What if I asked you to commit to one hour of exercise per day? Too much? How about 30 minutes? Still too much? Well, what if I told you that you only need to commit to a one-time burst of exercise for about 10 minutes to reap some positive effects? That seems to be the case, according to a new study.
Researchers at Western University in London, Canada suggest that a 10-minute aerobic workout measurably boosts brain power. By only committing to this short amount of time, participants can expect to see an improvement in problem-solving skills and focus.
“Some people can’t commit to a long-term exercise regime because of time or physical capacity. This shows that people can cycle or walk briskly for a short duration, even once, and find immediate benefits,” said Kinesiology Prof. Matthew Heath, who took part in conducting the study.
Measuring the effects of exercise vs. idleness on brain power
The study in question involved subjects to either sit and read a magazine or perform moderate-to-vigorous exercise on a stationary bicycle for 10 minutes. Eye tracking equipment was used to examine each participant in their respective groups, measuring reaction times with a cognitively demanding eye movement task.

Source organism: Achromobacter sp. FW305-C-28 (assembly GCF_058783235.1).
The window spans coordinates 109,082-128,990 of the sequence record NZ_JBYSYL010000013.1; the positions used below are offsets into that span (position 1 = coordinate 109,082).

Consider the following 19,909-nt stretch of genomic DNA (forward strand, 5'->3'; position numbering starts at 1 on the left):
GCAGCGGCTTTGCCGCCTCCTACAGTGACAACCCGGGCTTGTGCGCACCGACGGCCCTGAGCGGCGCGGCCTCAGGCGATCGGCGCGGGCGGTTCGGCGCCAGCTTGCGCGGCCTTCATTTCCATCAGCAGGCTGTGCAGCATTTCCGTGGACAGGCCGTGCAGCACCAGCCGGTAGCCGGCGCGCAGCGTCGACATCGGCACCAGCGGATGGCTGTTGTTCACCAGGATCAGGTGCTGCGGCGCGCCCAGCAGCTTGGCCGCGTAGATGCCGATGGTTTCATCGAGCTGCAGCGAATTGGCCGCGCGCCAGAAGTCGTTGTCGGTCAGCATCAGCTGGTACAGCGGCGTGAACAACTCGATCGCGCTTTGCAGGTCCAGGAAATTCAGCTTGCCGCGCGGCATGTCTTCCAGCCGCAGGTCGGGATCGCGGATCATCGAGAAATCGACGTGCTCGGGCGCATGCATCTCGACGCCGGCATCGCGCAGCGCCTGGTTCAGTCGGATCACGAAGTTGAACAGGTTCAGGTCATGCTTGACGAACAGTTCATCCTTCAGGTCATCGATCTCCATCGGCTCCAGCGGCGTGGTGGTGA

This eye test was designed to challenge areas of the brain that are responsible for executive functioning, which included decision making and inhibition.
Those who performed the 10-minute exercise were documented as having an immediate improvement, with their responses being more accurate and their reaction time up to 50 milliseconds shorter compared to measurements before they started exercising.
While this may seem like an insignificant gain, the researchers proclaim that a 14 percent improvement was seen in some cases. This makes it a valuable enhancement for those who are afflicted by conditions such as early dementia, who are inherently less mobile due to old age.
This study provides evidence that brain power can be boosted by exercising for a short period of time, another accolade in favor of staying physically active. This effect can be translated to other areas of life, as the professor recommended his students get some exercise first before they write a test or go into an interview as the connections of the brain appreciate it and will perform better.